“Yes, he is.” Amory ran a shaking hand through his hair and slumped back against the tree. Alban hadn’t hit him, which was a pleasant surprise, but the consequences were still going to be bad. How would Father react? With disappointment, certainly, but that was nothing new. Most likely with anger as well. However disgusted Alban was, their father would be ten times more so.
“Do you think they’ll tell my father?” Tristan turned fear-filled blue eyes on Amory.
“Tris.” Amory reached out. He couldn’t bear seeing him so afraid, and though he couldn’t say much to reassure him, he couldn’t stand by while Tristan was upset either.
But he stepped out of Amory’s reach. “Do you?”
Amory tried to hold back a flinch. “I don’t know.”
Tristan groaned and scrubbed his hands over his face. “He can’t. I don’t know what my father will do if he finds out I prefer men. I’m his oldest son. I’m supposed to take over for him in the business, get married. Have sons to take over the family business after me.”
“You still can. All right, the children part would be difficult if you don’t marry someone who can carry them, but you can still take over the family business.” He didn’t bother mentioning that Tristan had four younger brothers and a younger sister. Surely at least one of them would have children someday who could inherit the family’s business if Tristan never had any of his own and his father insisted on an heir of their blood. But Tristan took his responsibilities as first son seriously. Too seriously. He wouldn’t want to hear that at the moment.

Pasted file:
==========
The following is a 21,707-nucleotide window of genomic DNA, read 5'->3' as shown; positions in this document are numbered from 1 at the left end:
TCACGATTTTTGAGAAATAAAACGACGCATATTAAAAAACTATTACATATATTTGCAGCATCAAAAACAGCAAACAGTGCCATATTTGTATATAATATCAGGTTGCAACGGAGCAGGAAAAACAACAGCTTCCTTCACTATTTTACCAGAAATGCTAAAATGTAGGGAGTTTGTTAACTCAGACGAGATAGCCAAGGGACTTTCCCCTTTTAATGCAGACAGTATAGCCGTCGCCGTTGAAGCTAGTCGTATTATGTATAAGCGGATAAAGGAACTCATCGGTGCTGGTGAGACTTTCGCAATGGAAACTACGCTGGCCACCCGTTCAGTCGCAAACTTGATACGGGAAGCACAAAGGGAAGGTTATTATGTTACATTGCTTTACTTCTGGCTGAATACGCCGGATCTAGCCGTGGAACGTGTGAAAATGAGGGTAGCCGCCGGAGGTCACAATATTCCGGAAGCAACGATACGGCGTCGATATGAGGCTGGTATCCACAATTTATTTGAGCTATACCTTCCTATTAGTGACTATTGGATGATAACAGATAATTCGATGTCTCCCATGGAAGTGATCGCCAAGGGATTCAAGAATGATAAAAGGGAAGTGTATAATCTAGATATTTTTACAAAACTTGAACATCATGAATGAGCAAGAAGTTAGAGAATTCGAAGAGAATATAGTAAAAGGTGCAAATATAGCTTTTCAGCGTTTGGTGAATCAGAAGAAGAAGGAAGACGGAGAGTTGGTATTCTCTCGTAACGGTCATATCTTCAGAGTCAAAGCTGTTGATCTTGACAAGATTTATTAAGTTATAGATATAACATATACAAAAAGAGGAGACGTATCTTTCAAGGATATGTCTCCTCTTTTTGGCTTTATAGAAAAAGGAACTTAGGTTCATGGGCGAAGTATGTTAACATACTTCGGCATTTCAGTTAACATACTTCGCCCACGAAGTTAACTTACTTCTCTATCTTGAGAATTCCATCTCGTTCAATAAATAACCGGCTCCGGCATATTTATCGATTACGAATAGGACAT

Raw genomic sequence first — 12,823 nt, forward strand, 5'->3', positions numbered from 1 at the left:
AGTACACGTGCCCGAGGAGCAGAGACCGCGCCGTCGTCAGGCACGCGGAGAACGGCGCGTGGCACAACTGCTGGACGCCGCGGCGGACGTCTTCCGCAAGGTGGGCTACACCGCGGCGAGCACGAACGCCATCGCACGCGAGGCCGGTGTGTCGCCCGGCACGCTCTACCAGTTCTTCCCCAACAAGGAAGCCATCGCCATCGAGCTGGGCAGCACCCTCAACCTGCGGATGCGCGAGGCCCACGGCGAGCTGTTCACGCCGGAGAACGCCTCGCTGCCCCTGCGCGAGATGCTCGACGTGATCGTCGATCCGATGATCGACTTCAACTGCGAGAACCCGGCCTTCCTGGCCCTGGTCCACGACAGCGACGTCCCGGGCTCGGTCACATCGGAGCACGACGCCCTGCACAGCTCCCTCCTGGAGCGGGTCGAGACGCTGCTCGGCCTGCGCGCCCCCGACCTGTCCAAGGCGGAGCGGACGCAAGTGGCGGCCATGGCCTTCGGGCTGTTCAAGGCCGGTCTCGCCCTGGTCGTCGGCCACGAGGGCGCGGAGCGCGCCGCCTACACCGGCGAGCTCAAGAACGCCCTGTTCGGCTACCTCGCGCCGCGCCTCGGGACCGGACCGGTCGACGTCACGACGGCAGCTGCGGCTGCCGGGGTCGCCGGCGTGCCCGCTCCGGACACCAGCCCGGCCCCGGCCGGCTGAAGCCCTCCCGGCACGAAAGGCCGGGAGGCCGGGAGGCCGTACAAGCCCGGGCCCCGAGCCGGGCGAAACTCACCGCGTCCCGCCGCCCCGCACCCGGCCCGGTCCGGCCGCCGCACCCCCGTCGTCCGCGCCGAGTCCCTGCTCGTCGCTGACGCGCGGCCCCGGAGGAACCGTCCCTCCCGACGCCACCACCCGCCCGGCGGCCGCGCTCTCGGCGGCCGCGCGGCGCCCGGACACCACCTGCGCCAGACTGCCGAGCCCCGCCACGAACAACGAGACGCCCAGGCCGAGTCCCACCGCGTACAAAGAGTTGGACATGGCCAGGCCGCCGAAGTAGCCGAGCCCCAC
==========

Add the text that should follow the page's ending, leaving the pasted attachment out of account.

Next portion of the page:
“Not if he disowns me.”
“Now you’re being dramatic. Preferring men is not illegal. It’s not wrong. Your father loves you. He’s proud of you, and you’ll be the same son he’s proud of after he finds out.”
“You don’t know that, Amory.”
No, he didn’t. But Tristan had a better chance of everything working out fine than Amory did. Tristan’s father was proud of his accomplishments, which was more than Amory could say.
“I may not, but I believe it will be all right. Don’t borrow trouble. My father and brother might be too busy killing me to remember to tell your father.”
Tristan huffed out a half laugh and whacked him on the shoulder. “Don’t joke about that.”